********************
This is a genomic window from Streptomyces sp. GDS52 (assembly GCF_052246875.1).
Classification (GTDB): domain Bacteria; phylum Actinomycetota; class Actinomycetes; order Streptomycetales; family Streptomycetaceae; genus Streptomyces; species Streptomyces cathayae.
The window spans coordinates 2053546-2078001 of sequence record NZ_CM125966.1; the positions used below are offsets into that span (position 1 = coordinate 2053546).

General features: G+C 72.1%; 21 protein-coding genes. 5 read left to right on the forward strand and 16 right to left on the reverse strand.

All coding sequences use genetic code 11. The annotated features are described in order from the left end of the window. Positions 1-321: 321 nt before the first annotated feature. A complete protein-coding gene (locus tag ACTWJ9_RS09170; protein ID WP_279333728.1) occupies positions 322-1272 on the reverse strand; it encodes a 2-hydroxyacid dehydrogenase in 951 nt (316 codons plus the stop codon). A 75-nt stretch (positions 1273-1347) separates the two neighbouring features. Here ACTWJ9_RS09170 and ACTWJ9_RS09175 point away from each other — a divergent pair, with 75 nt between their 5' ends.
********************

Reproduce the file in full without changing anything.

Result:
This is a genomic window from Streptomyces sp. GDS52 (assembly GCF_052246875.1).
Classification (GTDB): domain Bacteria; phylum Actinomycetota; class Actinomycetes; order Streptomycetales; family Streptomycetaceae; genus Streptomyces; species Streptomyces cathayae.
The window spans coordinates 2053546-2078001 of sequence record NZ_CM125966.1; the positions used below are offsets into that span (position 1 = coordinate 2053546).

General features: G+C 72.1%; 21 protein-coding genes. 5 read left to right on the forward strand and 16 right to left on the reverse strand.

All coding sequences use genetic code 11. The annotated features are described in order from the left end of the window. Positions 1-321: 321 nt before the first annotated feature. A complete protein-coding gene (locus tag ACTWJ9_RS09170; protein ID WP_279333728.1) occupies positions 322-1272 on the reverse strand; it encodes a 2-hydroxyacid dehydrogenase in 951 nt (316 codons plus the stop codon). A 75-nt stretch (positions 1273-1347) separates the two neighbouring features. Here ACTWJ9_RS09170 and ACTWJ9_RS09175 point away from each other — a divergent pair, with 75 nt between their 5' ends.